Sixty-six percent plan to or already are working past age 65 or do not plan to retire. Many also expect to continue working in retirement, at least on a part-time basis.
Most of those who plan to continue working say it’s due to income or health benefits. However, boomers’ vision of a flexible transition into retirement may prove difficult because many employers do not have business practices in place to accommodate a flexible transition into retirement.
Most baby boomers (87 percent) are expecting Social Security to be a source of their retirement income and one in three (34 percent) expects it to be their primary source of income. One-third (33 percent) are expecting income from a traditional pension plan, while most (78 percent) from retirement accounts (e.g., 401(k)s, 403(b)s, IRAs) and other savings and investments.
The current household savings in all retirement accounts among boomer workers is $147,000 (estimated median). Many boomers were already mid-career when 401(k) plans were first introduced. Therefore, they have not had a full 40-year time horizon to save in 401(k) plans.
“Working longer and fully retiring at an older age is a common sense solution for mitigating retirement savings shortfalls. Baby Boomers’ vision can only be achieved if they are proactive about staying employable and if employment opportunities are available to them,” says Collinson. “As part of their retirement planning, baby boomers should create a Plan B if retirement happens unexpectedly due to job loss, health issues, or other intervening circumstances.”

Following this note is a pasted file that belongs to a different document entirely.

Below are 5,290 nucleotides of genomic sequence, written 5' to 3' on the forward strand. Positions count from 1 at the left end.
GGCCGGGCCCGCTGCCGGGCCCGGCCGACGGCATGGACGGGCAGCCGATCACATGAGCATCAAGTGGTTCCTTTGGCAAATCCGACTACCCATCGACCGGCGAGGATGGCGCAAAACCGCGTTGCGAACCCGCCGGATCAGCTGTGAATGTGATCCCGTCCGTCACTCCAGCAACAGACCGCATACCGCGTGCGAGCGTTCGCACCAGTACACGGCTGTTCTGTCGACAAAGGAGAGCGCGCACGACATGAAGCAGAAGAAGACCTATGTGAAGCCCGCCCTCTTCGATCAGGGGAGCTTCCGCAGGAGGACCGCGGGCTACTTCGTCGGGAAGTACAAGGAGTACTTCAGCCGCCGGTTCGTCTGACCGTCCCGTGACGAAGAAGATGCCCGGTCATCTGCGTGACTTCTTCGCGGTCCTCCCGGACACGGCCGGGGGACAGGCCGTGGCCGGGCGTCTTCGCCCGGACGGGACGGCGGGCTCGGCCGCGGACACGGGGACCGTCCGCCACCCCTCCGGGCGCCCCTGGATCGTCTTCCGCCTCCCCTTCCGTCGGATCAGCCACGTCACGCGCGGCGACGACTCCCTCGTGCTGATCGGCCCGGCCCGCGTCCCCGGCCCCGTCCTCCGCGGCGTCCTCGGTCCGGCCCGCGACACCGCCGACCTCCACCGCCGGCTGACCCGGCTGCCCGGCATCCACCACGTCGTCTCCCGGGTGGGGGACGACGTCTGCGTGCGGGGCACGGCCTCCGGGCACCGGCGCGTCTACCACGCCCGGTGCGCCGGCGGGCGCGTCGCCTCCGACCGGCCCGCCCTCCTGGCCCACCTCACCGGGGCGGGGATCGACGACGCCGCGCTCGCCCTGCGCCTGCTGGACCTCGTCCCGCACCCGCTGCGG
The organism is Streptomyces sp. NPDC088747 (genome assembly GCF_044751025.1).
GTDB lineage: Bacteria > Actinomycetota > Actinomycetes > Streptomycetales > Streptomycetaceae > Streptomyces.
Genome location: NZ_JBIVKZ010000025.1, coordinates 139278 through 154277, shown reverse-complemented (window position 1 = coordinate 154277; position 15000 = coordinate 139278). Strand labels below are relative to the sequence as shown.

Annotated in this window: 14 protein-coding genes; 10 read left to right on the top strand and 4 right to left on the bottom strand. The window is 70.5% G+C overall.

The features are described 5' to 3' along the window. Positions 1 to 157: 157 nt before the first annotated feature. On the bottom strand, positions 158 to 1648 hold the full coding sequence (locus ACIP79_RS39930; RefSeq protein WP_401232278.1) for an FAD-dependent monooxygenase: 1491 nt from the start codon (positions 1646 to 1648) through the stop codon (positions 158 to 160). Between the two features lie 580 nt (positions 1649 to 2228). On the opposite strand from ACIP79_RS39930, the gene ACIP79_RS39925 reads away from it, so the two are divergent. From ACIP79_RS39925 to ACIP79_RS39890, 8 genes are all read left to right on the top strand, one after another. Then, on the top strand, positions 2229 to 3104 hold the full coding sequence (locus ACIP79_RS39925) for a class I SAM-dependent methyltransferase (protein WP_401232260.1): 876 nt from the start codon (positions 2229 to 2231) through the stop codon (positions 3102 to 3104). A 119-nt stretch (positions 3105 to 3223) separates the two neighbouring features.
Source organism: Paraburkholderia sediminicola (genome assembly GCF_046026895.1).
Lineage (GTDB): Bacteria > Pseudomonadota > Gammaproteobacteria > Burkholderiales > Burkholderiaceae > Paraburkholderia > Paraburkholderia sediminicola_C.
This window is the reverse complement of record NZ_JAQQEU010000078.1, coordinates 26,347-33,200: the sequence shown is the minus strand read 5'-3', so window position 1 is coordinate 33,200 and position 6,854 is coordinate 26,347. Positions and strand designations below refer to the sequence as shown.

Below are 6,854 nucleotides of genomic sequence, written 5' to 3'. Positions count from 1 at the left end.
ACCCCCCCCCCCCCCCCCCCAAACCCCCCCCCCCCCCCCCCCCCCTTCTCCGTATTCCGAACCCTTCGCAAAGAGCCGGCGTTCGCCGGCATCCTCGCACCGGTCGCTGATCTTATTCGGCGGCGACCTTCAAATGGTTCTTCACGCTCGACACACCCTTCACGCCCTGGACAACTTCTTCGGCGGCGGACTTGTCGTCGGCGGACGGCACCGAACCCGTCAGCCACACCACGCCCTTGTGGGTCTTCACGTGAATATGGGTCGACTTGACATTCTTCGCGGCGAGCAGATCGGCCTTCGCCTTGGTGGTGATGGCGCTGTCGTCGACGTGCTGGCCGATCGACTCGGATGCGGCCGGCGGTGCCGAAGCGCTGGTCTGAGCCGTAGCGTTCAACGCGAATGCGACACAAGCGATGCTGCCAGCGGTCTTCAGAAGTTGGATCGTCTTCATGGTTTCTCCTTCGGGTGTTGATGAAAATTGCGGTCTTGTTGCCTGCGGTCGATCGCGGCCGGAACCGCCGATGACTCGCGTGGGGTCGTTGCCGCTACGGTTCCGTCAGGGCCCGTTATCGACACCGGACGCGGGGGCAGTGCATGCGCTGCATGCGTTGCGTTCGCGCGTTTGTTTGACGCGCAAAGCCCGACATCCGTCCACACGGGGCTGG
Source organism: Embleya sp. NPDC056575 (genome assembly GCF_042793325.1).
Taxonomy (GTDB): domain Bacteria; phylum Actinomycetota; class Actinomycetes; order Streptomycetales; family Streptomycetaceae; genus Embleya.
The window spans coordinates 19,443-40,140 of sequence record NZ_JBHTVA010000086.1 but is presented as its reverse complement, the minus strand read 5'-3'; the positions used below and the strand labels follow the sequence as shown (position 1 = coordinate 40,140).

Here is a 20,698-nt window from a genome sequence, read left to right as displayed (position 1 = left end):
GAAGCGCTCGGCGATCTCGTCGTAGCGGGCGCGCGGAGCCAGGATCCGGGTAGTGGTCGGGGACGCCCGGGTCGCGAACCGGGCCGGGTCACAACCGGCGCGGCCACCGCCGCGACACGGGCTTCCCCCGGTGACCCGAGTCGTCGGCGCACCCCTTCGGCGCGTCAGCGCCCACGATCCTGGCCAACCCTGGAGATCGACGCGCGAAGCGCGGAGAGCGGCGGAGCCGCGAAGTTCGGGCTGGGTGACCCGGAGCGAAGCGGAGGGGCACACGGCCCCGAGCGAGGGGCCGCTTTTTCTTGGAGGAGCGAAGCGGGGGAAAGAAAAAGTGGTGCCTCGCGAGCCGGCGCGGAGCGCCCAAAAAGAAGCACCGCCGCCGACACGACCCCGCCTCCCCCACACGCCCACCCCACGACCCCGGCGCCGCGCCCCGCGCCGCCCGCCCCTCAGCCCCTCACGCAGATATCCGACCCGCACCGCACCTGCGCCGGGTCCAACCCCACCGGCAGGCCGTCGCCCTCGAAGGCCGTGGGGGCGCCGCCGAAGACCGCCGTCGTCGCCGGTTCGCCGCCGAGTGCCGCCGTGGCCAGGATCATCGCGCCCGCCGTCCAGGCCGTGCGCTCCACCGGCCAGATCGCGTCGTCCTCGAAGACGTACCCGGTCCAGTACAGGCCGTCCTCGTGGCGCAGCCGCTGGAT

Generation X (born 1964 to 1978): The struggling retirement savers
“Generation X entered the workforce in the late 1980s and is the first generation to have access to 401(k) plans for the majority of their working careers,” says Collinson. “As such, they are early adapters who had to learn from their own experience without precedents to help guide their way.”
Seventy-seven percent of Generation X workers are saving for retirement and they started at age 28 (median). Among those participating in a 401(k) or similar plan, they contribute seven percent (median) of their annual pay.
Unfortunately, 30 percent of Generation X retirement plan participants have taken a plan loan or early withdrawal, with commonly cited reasons relating to paying off debt or unplanned major expenses.
Related: Annuities for retirement income
This may be partly explained by low levels of emergency savings. Generation X workers have saved just $5,000 (estimated median) to cover the cost of unexpected financial setbacks. Twenty-four percent have saved less than $1,000 for such emergencies.